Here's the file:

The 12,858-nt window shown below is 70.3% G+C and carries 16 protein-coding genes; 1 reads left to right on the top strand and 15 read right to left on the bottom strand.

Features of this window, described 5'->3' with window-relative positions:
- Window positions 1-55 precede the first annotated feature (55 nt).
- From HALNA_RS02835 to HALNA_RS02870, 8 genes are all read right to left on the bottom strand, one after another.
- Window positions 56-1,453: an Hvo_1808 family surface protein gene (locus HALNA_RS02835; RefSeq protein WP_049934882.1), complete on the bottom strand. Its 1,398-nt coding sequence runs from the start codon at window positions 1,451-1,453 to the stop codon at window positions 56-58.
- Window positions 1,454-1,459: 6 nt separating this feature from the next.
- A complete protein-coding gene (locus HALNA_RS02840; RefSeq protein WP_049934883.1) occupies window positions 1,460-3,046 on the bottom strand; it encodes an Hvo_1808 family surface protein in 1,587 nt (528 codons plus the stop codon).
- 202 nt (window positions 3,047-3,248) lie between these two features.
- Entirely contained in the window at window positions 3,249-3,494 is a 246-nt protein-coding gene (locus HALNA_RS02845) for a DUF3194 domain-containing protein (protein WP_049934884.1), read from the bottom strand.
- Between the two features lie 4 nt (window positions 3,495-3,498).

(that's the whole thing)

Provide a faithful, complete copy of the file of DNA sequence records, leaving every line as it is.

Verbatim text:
The 12,858-nt window shown below is 70.3% G+C and carries 16 protein-coding genes; 1 reads left to right on the top strand and 15 read right to left on the bottom strand.

Features of this window, described 5'->3' with window-relative positions:
- Window positions 1-55 precede the first annotated feature (55 nt).
- From HALNA_RS02835 to HALNA_RS02870, 8 genes are all read right to left on the bottom strand, one after another.
- Window positions 56-1,453: an Hvo_1808 family surface protein gene (locus HALNA_RS02835; RefSeq protein WP_049934882.1), complete on the bottom strand. Its 1,398-nt coding sequence runs from the start codon at window positions 1,451-1,453 to the stop codon at window positions 56-58.
- Window positions 1,454-1,459: 6 nt separating this feature from the next.
- A complete protein-coding gene (locus HALNA_RS02840; RefSeq protein WP_049934883.1) occupies window positions 1,460-3,046 on the bottom strand; it encodes an Hvo_1808 family surface protein in 1,587 nt (528 codons plus the stop codon).
- 202 nt (window positions 3,047-3,248) lie between these two features.
- Entirely contained in the window at window positions 3,249-3,494 is a 246-nt protein-coding gene (locus HALNA_RS02845) for a DUF3194 domain-containing protein (protein WP_049934884.1), read from the bottom strand.
- Between the two features lie 4 nt (window positions 3,495-3,498).